Wellington’s City Council’s Climate Change Action Plan, regularly updated since it was first created back in 2007, prepares for sea-level rise, storm-surges, flooding, slips, and extreme storms, but also for the difficulty in maintaining water supply in the summer months due to reduced rainfall, higher temperatures and increased demand.
The plan includes a target of reducing the city’s greenhouse gas emissions by 30 per cent from 2001 levels by 2020. Already, about a third of Wellington’s workforce commutes by public transport, bicycles or on foot, thanks to the city’s compact layout and its relatively convenient and comprehensive train and bus system. The city plans to boost this further by spending $12.8 million over the next 10 years on improvements that will make it safer and more enjoyable to walk or cycle. In 2011 it spent $11.4 million to open Manners Mall to buses and create a new shared space for pedestrians, cyclists and cars in lower Cuba Street. It is also currently spending an additional $9.3 million up until 2019 to expand the city’s bus-lane network through the central city and on other key routes from 2012-2019. The city is also looking to the longer-term future of travel, investing in the promotion of electric vehicles, especially for commercial fleet use.
Meanwhile, Wellington is also developing its green belt areas, with about 10 per cent of the city area currently being managed as or reverting back to native bush, and Council staff and volunteers planting about 100,000 trees a year to increase carbon dioxide absorption.
Renewable energy is also a big part of the plan, with the council encouraging projects like Meridian Energy’s 62-turbine West Wind farm in Makara. Combined, existing and planned wind farms around Wellington have the capacity to produce 222 megawatts of electricity, sufficient to power 110,000 homes.
“Cities, rather than countries, are taking the lead on climate change issues.”
In future the Council plans to support small-scale power generation with ‘feed in tariffs’ that set minimum payments for power being sent back into the grid from private solar and wind systems. It is also investigating ways to incorporate better energy efficiency standards into residential and commercial building regulations in the city. And it partnered with Todd Energy New Zealand to help establish a landfill gas-to-electricity plant that collects methane and runs it through a 1MW generator, producing enough power to supply about 1,000 households.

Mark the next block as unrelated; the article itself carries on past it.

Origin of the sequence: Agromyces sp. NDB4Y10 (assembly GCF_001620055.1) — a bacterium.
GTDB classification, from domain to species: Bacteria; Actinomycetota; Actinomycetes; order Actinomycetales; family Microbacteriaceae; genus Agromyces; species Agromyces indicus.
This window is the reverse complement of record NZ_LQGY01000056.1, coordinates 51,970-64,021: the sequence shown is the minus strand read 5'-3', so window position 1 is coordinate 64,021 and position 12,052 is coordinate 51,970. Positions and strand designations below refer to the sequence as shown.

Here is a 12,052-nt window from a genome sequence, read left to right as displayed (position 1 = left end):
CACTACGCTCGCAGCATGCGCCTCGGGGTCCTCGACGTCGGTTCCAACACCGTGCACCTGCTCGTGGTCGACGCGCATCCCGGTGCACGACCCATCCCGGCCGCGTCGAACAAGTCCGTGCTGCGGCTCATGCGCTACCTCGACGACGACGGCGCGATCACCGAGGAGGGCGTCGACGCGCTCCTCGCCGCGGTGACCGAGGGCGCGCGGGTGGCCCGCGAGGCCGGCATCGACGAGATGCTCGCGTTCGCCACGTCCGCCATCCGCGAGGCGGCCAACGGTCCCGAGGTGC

To adapt to what’s coming, the city has commissioned a large amount of research on the potential impacts, including possible sea-level-rise scenarios from 0.5 to 2.5 metres. The authority is using that to inform everything from the design of stormwater drain systems to entire coastal dune landscapes.
Mayor Celia Wade-Brown has said: “Cities, rather than countries, are taking the lead on climate change issues. We need to take a climate change lens to all of Council’s activities and programmes. Based on the best available information, as of 2010 the city’s emissions had roughly stabilised at 2001 levels. This shows we are on the path to a lower-carbon economy, since both GDP and population have grown, by 29 per cent and 20 per cent respectively. Reaching the 2020 target of a 30 per cent emission reduction below 2001 levels will require a further step change.”